The Ultimate Guide to Rug Repairs - How to Fix A Rug
Do you have a damaged rug? Worry not. Whether your rug is made of polyester or intricate silk, it is easier than you think to restore a rug and make it look pristine again.
Rug repair typically is not something you are able to do by yourself. This will be true for those with delicate pieces, including Oriental rugs. Bringing your rug over to a repair specialist is usually the best option for you if you would like to retain its condition for years to come.
Before bringing your rug over to a specialist, you should know a couple of things about what the process entails, and if it is actually necessary for you to do this. Here is what to keep in mind about repairing rugs.
How Much Maintenance Do Rugs Require?
Anytime your rug shows symptoms of wear/tear, you are encouraged to have it fixed. You might have recently moved, and the rug experienced some damages along the way. Perhaps your Oriental rug is starting to unravel or snag. Maybe its colors have gradually faded, and you’re interested in restoring its condition.
Repairing damages might warrant adjusting the rug’s pattern or removing an aspect of its design. If you’re interested in making the rug look a certain way – perhaps how it initially did – you are encouraged to have it repaired sooner than later. That is because the rug is capable of reaching a point where it can no longer be repaired.
No matter how bad the damages are, postponing the work will only worsen the problem over time – to the point where it will become too costly to repair.
What Damages Are Capable of Being Repaired?
Fringe is a common area for wear/tear. Because fringes are exposed and delicate, they are very susceptible to damages. Any loose sides or fringes should be fixed as quickly as possible. Doing so will prevent the section surrounding it from unraveling.
Fortunately, fringe repairs happen to be less expensive and much easier to repair in contrast to the primary pile. Repairs might involve serging a fringe directly into the rug’s side, or adding a replacement fringe. We might have a portion of a pile pulled out from a fine antique rug, then start wrapping stitches around each thread to resemble the original look of the rug.
Tears also happen to be easy to repair if they are fixed as soon as possible. Torn rugs might unravel before becoming harder to repair.
If you have a rug that has a recent, clean tear, we’ll make it seem as though the imperfection never happened. Repairs of tears typically involve putting back the warps, then reconstructing the affected portion of your rug.
Maintenance should also be sought for any holes – small as they may be – in the center of a rug. Generally, holes can be fixed if the material surrounding the hole remains in decent condition.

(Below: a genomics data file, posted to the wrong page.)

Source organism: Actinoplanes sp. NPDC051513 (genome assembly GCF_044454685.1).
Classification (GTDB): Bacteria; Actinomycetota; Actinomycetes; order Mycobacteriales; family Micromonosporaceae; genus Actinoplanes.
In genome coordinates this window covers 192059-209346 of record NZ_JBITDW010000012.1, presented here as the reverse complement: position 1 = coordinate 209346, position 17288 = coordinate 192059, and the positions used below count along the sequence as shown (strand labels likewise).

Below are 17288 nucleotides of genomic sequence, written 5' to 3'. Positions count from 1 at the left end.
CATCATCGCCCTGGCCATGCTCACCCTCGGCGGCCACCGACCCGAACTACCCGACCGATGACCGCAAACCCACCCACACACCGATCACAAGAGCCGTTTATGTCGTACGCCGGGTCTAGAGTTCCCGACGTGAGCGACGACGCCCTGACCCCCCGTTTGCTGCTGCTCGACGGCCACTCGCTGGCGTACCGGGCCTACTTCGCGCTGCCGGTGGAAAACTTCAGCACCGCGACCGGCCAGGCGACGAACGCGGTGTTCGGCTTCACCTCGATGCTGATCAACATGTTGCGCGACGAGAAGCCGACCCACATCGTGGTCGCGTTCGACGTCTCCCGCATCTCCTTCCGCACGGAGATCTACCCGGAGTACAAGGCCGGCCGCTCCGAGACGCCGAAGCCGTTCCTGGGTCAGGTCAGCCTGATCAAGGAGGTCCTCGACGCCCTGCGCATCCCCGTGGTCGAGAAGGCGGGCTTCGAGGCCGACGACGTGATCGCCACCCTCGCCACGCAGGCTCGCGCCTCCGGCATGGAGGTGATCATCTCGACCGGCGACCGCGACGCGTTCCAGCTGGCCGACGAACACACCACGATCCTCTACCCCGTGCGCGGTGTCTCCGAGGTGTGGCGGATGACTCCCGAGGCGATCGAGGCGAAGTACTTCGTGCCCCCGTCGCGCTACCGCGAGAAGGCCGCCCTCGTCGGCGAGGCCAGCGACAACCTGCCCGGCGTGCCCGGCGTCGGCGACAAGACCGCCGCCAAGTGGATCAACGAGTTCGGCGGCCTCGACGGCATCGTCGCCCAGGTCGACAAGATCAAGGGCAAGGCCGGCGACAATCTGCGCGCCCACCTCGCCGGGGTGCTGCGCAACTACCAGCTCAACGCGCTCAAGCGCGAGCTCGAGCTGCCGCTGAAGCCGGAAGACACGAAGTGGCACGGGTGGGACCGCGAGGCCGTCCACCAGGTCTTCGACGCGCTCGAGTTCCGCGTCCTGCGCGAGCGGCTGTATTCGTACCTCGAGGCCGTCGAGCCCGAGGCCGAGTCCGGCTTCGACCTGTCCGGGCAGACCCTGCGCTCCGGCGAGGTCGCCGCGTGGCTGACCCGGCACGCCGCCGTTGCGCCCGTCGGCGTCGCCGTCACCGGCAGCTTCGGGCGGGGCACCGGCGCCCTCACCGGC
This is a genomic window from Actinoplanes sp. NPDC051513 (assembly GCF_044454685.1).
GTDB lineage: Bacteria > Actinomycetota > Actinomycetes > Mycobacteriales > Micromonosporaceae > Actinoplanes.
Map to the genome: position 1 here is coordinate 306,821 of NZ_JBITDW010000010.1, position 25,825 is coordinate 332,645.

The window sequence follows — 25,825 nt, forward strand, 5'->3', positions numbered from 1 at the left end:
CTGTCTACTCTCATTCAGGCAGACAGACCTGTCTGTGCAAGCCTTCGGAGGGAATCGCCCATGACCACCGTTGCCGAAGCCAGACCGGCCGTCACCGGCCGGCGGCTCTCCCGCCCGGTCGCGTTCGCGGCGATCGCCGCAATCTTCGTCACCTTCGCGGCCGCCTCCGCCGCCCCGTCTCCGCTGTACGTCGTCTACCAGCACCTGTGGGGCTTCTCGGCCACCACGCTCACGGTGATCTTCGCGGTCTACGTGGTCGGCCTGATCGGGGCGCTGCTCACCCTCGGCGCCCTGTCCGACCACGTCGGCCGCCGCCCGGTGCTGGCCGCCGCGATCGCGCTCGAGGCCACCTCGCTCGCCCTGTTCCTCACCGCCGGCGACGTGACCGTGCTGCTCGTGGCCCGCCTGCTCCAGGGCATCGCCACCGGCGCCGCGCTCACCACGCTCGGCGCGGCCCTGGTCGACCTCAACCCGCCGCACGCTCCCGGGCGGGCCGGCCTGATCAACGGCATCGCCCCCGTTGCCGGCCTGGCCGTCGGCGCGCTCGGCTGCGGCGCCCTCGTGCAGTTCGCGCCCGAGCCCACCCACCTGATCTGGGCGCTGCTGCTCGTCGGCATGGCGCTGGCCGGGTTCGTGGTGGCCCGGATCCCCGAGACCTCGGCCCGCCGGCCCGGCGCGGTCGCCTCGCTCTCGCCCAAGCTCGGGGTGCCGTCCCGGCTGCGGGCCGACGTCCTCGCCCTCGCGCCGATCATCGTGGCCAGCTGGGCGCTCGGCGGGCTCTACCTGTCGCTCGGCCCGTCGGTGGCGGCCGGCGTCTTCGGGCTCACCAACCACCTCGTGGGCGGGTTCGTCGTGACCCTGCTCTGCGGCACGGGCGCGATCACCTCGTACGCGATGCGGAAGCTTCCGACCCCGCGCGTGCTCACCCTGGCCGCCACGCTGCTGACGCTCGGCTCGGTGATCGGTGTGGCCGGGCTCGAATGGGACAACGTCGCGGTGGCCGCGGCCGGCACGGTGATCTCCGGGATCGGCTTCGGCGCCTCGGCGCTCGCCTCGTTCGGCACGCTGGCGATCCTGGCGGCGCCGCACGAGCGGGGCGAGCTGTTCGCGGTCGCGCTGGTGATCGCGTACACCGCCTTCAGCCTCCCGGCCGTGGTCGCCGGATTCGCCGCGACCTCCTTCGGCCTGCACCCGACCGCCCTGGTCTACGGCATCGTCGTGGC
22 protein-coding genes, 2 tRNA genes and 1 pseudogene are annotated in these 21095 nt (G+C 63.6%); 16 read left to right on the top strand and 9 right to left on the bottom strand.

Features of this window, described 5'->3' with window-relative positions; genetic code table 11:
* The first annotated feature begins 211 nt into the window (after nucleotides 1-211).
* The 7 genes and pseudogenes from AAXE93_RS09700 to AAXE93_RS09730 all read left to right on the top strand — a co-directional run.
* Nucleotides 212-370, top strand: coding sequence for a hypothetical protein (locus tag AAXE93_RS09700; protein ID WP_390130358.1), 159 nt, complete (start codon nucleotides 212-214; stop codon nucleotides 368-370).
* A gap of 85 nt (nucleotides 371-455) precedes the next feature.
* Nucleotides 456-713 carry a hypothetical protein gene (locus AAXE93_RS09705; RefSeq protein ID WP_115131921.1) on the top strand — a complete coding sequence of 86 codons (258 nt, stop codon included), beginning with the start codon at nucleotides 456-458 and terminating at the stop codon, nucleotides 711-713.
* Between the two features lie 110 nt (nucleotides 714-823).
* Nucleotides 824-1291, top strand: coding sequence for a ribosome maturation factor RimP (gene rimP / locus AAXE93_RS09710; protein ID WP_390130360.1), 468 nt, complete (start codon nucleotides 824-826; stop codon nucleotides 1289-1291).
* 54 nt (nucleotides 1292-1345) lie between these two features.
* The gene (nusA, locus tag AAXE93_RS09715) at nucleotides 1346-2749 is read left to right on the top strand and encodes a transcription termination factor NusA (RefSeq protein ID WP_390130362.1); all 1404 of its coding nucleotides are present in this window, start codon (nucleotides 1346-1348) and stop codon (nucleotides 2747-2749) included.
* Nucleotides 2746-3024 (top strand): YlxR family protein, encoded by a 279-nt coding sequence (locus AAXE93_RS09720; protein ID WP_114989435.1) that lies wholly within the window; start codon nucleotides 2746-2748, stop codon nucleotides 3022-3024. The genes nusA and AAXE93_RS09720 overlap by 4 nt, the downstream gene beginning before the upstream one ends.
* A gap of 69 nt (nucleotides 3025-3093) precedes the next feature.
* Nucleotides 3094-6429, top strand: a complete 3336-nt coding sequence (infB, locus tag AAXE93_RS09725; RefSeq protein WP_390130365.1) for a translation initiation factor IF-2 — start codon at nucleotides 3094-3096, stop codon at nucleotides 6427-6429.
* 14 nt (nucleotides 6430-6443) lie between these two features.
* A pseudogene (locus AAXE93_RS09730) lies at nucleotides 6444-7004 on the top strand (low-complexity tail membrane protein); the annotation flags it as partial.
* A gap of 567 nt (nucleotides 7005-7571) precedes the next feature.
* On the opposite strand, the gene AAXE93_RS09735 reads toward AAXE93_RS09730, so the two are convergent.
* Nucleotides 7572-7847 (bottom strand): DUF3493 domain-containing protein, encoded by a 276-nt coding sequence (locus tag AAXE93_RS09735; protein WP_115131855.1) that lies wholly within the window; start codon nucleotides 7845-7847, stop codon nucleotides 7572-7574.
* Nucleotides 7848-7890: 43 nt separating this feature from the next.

This repair work will be more expensive because it warrants re-weaving. If it isn’t fixed right away, the process will become more costly (if not impossible to do). Having a rug re-weaved can be challenging, especially if the goal is to make it resemble the original. These types of repairs might be more apparent if you’re keeping an eye out for them. Brand new yarn won’t seamlessly match the original aged one.
Most damages are capable of affecting your rug and can be repaired based on their severity.
If the rug contains missing color and thread patches, it may be because of moths. Be mindful of future damages if the rug was made from wool and other materials vulnerable to moths.
Mildew, water, or mold could rot the rug’s underlying fibers - particularly for Pacific Northwest residents. Damages may be incurred if the area rug isn’t given time to dry after a cleaning. While water damages are usually repairable if they are mild, moldy rugs might need outright replacement.
When it comes to rot, you don’t have a lot of options. If there are repairable damages, we might have the ability to save the rug simply by cutting a section out of it. While the rug will likely be smaller, it will last much longer.
What Happens If My Rug Cannot Be Repaired?
A majority of rug damages are repairable if the rug is taken to an expert. Occasionally, repairs might be cost-prohibitive. Also, it may not resemble the original. You might have to throw an old rug out, then replace it with a brand-new one.
With that said, the rug might still be usable if it is worn out. It could be converted into another type of decoration – perhaps some wall hanging or pillow.
As mentioned earlier, replacement of the rug might be necessary if it is too moldy. Don’t put your health – or your kids – at risk. Speak with a professional before getting rid of your rug, though. Maybe your damages are mild enough for removal.
Is Repairing the Rug Worth It?
The answer is contingent on your circumstances. Ask yourself the following questions:
- How expensive was your rug? If it was a costly item, then paying maintenance costs will probably be justified, even if they are relatively high. It can be quite expensive to have handmade and Oriental rugs replaced.
- Has it been a part of the family for a while? No matter how cheap the rug is, memories that are associated with it can never be replaced. Your rug’s sentimental value might be much higher in comparison to its financial value.
- Is the rug anchored by interior design? A authentic moroccan rug typically is a key element of a room, and usually ties everything in it together. Choosing a different rug that matches with everything – including other decor, furniture, and color schemes – might take a very long time. Investing in rug repair might cost the same as the purchase of a new one.